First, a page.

Vol 4-3 Research Article

Perceptions of Traumatic Brain Injury (TBI) Among Professionals Providing Drug and Alcohol Addiction Treatment

Jerrod Brown1,2,3*, Diane Harr1

1Concordia University, St. Paul, MN, USA

2Pathways Counseling Center, Inc., St. Paul, MN, USA

3American Institute for the Advancement of Forensic Studies, St. Paul, MN, USA

Traumatic brain injuries (TBI) are a major community health problem in the United States. Traumatic brain injury can result in disruption to normal brain functions and is caused by a bump, blow, or external damage to the head. Ranging from mild to severe in nature, TBIs can result in physical, cognitive, emotional, social, personality, adaptive, and behavioral changes in an individual. These devastating symptoms contribute to individuals with TBIs having the potential for a host of short and long-term issues. Traumatic brain injury can result in cognitive impairments, including disinhibition and risky decision-making behaviors, thus increasing the risk of substance abuse. Because many people do not have visible or physical signs, TBI can be difficult to screen, assess, and diagnose. Despite these difficulties, mental health and substance use disorder professionals can make a positive difference for clients with traumatic brain injury. As such, the current study examines the experiences and perceptions of TBI among treatment staff of Vinland National Center, a substance use disorder treatment facility in Minnesota. Results of this study raise awareness of the challenges of TBI in drug and alcohol treatment centers and offer tips, strategies, and solutions for professionals working with this clientele.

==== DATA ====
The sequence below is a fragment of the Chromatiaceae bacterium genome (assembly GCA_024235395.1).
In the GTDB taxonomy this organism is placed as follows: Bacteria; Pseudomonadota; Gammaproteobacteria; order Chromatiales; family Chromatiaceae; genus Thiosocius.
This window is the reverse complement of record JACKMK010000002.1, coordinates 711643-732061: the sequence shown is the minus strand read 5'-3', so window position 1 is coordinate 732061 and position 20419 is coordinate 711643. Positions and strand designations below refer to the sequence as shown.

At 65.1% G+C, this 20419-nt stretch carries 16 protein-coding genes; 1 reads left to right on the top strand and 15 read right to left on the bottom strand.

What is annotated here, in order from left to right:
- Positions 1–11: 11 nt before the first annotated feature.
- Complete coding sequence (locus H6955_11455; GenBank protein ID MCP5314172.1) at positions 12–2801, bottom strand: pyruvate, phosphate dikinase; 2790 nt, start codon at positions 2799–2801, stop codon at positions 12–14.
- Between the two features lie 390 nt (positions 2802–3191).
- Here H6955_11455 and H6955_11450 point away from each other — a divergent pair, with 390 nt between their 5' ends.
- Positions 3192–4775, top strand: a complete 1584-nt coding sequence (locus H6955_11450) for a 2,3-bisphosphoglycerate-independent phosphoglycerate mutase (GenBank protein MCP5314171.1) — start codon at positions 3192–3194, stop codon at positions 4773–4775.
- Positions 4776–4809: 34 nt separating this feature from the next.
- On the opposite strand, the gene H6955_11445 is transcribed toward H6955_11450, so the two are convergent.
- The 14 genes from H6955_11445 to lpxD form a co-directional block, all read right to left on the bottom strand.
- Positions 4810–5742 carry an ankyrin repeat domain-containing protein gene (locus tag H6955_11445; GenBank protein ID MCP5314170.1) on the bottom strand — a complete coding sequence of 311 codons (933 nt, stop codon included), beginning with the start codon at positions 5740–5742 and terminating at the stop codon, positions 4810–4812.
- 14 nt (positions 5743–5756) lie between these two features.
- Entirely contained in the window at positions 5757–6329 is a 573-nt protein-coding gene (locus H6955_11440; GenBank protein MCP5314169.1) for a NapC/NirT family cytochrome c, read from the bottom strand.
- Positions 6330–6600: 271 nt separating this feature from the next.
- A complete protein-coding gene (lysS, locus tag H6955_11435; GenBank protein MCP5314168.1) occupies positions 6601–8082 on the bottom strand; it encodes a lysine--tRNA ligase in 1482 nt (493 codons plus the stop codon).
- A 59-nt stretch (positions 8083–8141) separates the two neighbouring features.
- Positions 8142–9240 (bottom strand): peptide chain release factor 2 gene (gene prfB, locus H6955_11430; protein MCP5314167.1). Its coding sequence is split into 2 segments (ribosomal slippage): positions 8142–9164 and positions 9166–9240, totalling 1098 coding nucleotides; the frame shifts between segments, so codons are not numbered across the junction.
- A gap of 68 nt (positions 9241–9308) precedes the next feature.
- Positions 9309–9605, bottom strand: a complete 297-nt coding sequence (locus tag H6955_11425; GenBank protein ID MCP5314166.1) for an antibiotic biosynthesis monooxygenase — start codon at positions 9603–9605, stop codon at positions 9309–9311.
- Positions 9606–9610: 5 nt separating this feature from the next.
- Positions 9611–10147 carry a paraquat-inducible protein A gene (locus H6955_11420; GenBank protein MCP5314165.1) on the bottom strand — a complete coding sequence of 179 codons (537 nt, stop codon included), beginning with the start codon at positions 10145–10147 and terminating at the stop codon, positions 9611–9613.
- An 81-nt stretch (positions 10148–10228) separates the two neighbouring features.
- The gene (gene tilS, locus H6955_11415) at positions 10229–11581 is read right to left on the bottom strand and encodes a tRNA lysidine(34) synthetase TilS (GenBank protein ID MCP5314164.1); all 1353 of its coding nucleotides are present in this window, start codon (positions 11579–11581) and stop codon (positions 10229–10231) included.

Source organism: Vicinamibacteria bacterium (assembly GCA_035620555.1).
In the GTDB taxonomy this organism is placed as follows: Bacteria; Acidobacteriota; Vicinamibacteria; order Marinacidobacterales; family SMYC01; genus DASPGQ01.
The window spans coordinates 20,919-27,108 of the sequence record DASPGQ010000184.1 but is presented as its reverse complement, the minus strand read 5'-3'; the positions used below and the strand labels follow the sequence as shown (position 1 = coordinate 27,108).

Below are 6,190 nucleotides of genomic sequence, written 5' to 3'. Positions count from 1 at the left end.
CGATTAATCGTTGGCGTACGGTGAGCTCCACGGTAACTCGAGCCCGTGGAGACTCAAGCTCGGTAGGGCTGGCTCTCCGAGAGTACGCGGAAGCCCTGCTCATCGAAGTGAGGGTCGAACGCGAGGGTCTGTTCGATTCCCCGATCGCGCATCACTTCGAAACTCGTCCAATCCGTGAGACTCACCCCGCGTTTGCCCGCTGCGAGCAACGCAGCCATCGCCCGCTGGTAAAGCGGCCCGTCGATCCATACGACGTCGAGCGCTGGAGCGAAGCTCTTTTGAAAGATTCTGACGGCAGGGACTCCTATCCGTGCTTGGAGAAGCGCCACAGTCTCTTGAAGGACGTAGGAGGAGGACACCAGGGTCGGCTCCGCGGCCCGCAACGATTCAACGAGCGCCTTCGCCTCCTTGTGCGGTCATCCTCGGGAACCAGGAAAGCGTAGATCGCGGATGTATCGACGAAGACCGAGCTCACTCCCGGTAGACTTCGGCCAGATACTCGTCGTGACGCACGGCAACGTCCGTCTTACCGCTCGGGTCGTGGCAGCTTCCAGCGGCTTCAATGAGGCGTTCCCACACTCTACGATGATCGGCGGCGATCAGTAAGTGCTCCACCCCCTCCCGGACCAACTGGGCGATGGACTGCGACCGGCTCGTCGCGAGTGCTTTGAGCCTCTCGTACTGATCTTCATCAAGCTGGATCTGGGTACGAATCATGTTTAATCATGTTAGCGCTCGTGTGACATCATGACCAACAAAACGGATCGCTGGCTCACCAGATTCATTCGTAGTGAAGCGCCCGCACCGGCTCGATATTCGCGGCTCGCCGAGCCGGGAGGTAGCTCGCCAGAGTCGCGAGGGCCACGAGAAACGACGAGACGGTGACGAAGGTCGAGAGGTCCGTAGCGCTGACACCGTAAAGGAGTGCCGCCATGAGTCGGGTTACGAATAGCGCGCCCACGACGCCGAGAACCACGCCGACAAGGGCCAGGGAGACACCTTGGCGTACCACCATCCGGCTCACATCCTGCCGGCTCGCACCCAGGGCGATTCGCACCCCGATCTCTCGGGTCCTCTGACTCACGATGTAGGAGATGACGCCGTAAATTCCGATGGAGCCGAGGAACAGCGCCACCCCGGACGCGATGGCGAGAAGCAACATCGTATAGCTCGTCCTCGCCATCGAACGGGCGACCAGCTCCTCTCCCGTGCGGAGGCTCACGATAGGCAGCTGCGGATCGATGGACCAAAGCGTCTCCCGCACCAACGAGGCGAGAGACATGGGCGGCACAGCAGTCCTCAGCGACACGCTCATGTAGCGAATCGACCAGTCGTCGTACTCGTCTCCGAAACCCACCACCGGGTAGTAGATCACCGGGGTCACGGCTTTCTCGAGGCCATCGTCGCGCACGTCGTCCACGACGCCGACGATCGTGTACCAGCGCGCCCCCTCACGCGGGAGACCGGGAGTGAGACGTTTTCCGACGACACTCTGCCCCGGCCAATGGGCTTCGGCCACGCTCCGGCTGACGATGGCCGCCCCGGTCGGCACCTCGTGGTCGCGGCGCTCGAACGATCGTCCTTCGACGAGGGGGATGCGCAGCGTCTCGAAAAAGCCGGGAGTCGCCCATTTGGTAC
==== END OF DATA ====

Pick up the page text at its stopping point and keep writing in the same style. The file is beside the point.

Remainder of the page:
DOI: 10.29245/2572.942X/2019/3.1248 View / Download Pdf View Full Text